Costly Content

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Insider Story
If About.com and Motley Fool did it right, Insider.com was a prime example of how not to contain content costs. Flush with venture capital money, Insider's founder Kurt Andersen also came to the Net with a tad of editorial hubris. After scoring a success at Spy Magazine, Andersen thought he could out-content traditional media and got burned. Soon after founding Insider.com, he spent a bundle trying to outscoop entertainment staples such as Variety. Confident his stuff would be better, he charged for the service. After six months, Insider.com ended up getting folded into Steven Brill's growing menagerie of magazines and Web site.

"They (Insider.com) had high content costs, but they were high relative to the revenue opportunity, that is the crucial distinction,"observes Ambrose. "Who cares if it costs $1 million an episode to make a sitcom if it's worth more than $1 million on the advertising side? The real issue is understanding the revenue opportunity and getting content costs in line."

Content No Longer King? 
Even established and well-funded giants such as CNET, who have a well-defined tech audience, are struggling with content costs. Many of its reporters have jumped back to newspapers. CNET's profit center may not be its news scoops, but its product reviews whose content is created by much lower-paid techie personnel.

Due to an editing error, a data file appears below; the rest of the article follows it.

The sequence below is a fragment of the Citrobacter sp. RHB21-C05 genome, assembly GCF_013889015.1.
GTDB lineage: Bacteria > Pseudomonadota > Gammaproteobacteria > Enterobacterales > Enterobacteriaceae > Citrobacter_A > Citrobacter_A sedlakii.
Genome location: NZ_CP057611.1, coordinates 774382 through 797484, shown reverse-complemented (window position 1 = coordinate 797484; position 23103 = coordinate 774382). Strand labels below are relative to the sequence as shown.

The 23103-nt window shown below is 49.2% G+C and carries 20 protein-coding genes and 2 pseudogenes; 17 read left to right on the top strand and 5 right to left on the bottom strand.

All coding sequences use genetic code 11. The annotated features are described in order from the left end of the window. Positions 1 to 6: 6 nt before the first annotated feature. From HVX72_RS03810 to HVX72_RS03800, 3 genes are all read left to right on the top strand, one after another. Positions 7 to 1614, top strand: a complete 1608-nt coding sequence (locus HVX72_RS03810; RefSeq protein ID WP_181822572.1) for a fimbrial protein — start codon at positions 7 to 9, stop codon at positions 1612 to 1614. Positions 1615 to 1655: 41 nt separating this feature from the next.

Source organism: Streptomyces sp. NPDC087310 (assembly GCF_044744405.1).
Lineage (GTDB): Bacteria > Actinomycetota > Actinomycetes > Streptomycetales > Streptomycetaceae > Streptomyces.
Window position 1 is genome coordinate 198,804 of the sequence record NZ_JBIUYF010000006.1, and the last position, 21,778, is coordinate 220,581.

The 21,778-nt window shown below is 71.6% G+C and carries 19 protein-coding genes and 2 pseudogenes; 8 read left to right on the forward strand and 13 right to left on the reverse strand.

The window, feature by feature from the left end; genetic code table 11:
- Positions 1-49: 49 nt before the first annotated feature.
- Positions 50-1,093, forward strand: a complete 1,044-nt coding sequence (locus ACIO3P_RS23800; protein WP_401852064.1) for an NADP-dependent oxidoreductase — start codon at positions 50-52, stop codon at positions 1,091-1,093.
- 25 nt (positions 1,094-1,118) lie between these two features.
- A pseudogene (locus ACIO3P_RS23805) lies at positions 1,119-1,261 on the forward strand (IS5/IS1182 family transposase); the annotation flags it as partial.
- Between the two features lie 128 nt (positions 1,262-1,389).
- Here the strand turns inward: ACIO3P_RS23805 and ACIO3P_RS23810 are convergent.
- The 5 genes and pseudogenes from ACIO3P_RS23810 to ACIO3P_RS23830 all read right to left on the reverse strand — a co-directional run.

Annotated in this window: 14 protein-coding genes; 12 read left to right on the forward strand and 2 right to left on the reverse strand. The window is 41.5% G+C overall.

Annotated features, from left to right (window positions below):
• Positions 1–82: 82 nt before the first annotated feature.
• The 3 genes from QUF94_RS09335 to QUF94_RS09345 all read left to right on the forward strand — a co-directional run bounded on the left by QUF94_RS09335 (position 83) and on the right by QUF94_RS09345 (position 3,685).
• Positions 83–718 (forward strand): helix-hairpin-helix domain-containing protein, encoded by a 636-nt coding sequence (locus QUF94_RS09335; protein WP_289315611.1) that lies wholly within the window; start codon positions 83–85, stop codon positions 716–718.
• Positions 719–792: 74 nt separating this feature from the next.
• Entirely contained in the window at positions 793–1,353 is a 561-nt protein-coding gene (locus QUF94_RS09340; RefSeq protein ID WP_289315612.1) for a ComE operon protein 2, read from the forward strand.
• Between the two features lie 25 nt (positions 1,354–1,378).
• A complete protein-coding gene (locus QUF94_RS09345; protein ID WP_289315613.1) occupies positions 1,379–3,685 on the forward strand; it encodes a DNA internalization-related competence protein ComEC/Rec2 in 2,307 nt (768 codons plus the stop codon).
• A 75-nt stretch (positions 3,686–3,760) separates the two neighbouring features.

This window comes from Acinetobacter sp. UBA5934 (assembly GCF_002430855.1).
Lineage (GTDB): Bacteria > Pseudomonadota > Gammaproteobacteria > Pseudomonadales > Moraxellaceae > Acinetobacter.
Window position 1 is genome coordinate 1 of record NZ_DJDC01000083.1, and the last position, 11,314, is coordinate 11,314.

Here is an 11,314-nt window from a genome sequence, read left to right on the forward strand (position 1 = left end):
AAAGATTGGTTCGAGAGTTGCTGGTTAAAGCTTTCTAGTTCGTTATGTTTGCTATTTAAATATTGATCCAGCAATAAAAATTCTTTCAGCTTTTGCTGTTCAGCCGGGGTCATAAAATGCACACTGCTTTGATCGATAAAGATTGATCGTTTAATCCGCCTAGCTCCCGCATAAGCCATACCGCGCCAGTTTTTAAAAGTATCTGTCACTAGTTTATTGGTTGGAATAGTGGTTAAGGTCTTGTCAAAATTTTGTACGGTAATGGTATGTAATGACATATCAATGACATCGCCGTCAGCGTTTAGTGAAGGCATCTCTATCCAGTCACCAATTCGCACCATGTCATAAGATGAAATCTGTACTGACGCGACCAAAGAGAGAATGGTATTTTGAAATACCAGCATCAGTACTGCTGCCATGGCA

CNET spokeswoman Blaise Simpson says company executives don't want to discuss their content cost containment plan just yet, because a new technology platform is under development that will leverage content. The company has used various platforms in the past. Thus far, 10% of the company's staff has been laid off, but few cuts have happened in editorial, Simpson says.

San Francisco Chronicle columnist Dan Fost writes Media Bytes that tracks the ups and downs of traditional publishers and econtent companies. He follows CNET closely.

"I'm interested in CNET's news.com and its merger with Ziff Davis news network, and it looks like some serious leveraging of cost between the two sites. They are sharing content," Fost observes. "The irony is they could afford to write for different audiences in the Internet's heyday, when CNET news was more for a mainstream person interested in technology and ZD was for the IT professional. Now they are getting the same stories, just in a different font."

The mantra that content is king seems to be fading. Content is overflowing and can be acquired from syndication services just like in the newspaper or television business. Editing it may be more valuable in today's glutted content space.

"We don't need more content, we need better ways to organize it, to get stuff you want when you need it. If you buy a bunch of content and pick and choose it in a unique way for your marketplace, then you are adding value by selecting the right stuff and showing linkages. Essentially, there is too much content out there right now," concludes Ambrose.

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